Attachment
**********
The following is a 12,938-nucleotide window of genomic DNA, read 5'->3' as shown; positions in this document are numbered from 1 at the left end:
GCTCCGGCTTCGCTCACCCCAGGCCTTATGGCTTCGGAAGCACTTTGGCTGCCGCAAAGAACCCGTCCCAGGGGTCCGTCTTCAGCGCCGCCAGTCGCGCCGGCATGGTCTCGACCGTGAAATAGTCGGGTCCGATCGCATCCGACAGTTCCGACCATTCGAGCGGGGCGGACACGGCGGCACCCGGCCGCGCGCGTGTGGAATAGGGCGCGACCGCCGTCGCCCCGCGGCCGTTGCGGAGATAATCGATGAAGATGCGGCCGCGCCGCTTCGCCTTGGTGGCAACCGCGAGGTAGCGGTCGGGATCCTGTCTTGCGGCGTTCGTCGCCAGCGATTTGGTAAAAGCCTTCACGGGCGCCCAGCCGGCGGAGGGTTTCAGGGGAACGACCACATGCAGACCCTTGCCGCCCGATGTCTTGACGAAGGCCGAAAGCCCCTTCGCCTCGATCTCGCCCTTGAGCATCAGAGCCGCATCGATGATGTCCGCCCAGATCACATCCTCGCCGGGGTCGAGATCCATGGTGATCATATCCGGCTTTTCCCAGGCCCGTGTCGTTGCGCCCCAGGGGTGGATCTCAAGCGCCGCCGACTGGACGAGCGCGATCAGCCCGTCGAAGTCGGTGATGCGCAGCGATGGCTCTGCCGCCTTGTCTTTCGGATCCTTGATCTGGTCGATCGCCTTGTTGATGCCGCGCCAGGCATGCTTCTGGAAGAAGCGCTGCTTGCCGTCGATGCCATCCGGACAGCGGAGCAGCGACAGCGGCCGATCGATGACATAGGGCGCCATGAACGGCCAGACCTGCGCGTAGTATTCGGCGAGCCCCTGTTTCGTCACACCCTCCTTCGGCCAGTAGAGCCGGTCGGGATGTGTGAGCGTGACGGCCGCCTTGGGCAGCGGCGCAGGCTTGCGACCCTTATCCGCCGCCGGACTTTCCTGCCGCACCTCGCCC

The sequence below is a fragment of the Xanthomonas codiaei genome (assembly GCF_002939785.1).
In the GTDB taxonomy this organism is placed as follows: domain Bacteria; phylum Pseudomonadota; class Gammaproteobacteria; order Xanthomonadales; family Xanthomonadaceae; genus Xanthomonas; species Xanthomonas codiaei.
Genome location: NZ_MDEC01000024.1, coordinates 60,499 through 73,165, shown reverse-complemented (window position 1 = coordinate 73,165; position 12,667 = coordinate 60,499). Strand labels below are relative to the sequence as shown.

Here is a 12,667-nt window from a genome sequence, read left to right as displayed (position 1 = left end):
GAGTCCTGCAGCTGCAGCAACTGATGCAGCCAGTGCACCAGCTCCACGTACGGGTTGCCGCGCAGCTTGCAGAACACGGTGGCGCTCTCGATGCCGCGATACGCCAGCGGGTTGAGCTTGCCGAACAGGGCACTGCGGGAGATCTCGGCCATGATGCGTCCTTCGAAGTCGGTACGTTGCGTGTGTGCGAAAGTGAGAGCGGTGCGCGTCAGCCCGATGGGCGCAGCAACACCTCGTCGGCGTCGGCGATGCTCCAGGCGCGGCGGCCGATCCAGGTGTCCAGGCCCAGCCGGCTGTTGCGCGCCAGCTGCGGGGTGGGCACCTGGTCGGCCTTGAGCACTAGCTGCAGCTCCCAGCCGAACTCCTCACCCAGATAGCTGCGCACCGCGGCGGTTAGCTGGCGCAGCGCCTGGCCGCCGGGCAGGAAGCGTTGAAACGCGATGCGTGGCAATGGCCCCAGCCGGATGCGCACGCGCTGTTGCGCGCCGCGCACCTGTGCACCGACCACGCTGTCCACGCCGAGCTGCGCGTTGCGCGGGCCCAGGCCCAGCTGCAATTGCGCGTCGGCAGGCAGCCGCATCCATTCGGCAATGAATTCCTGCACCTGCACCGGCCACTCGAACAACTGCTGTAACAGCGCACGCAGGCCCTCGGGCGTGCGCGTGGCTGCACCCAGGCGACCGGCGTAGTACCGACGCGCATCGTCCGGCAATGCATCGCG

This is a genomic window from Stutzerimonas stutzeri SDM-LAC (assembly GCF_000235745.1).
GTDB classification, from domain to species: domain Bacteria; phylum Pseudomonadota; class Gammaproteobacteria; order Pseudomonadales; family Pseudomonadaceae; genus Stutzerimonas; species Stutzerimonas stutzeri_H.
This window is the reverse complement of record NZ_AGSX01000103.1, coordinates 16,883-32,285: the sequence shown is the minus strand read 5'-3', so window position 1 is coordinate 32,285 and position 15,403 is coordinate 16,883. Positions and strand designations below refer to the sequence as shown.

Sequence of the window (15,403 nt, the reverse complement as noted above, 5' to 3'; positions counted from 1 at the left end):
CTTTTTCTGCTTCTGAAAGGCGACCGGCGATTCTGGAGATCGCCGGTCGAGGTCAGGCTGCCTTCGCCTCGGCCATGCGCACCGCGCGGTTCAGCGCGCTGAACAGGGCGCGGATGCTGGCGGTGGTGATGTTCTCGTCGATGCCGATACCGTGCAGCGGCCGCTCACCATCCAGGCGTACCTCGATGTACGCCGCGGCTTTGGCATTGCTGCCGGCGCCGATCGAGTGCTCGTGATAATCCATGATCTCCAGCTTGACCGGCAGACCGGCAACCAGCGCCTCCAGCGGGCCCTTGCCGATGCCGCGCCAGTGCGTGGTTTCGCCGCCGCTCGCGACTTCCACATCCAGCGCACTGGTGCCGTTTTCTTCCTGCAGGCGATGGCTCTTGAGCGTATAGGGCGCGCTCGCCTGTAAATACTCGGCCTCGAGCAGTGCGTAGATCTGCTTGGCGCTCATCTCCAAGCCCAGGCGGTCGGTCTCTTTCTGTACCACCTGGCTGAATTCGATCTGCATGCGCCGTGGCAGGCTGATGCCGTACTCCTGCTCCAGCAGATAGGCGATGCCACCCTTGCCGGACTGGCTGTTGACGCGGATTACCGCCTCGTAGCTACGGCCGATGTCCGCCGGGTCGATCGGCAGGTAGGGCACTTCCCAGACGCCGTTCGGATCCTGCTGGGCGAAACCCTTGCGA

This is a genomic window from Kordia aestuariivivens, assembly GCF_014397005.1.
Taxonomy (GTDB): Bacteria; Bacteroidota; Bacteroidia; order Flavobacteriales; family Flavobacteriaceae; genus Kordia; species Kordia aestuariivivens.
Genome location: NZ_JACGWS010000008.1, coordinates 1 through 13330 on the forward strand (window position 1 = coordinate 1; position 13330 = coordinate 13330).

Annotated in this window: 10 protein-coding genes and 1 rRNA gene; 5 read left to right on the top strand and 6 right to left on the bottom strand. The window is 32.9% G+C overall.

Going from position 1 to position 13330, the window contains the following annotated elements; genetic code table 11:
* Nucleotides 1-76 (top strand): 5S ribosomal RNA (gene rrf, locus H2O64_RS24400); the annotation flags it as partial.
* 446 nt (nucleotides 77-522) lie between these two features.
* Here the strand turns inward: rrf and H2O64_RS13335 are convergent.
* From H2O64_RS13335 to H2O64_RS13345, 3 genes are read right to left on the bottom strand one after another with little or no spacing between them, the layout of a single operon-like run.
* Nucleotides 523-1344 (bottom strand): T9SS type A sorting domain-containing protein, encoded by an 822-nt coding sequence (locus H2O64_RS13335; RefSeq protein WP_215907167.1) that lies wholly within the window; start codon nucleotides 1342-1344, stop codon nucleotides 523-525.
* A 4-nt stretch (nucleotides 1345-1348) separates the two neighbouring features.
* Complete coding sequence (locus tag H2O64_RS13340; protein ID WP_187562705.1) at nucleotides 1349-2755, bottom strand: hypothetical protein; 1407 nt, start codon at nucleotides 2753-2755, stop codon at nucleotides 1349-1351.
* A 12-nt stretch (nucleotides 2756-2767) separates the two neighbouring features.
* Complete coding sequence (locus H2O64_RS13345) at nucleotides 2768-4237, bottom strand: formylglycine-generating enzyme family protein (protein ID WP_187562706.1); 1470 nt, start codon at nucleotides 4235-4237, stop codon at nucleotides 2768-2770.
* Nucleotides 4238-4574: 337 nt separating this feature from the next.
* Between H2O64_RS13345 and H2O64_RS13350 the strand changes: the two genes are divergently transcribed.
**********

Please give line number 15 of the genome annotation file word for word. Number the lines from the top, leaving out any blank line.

Genome location: NZ_JACGWS010000008.1, coordinates 1 through 13330 on the forward strand (window position 1 = coordinate 1; position 13330 = coordinate 13330).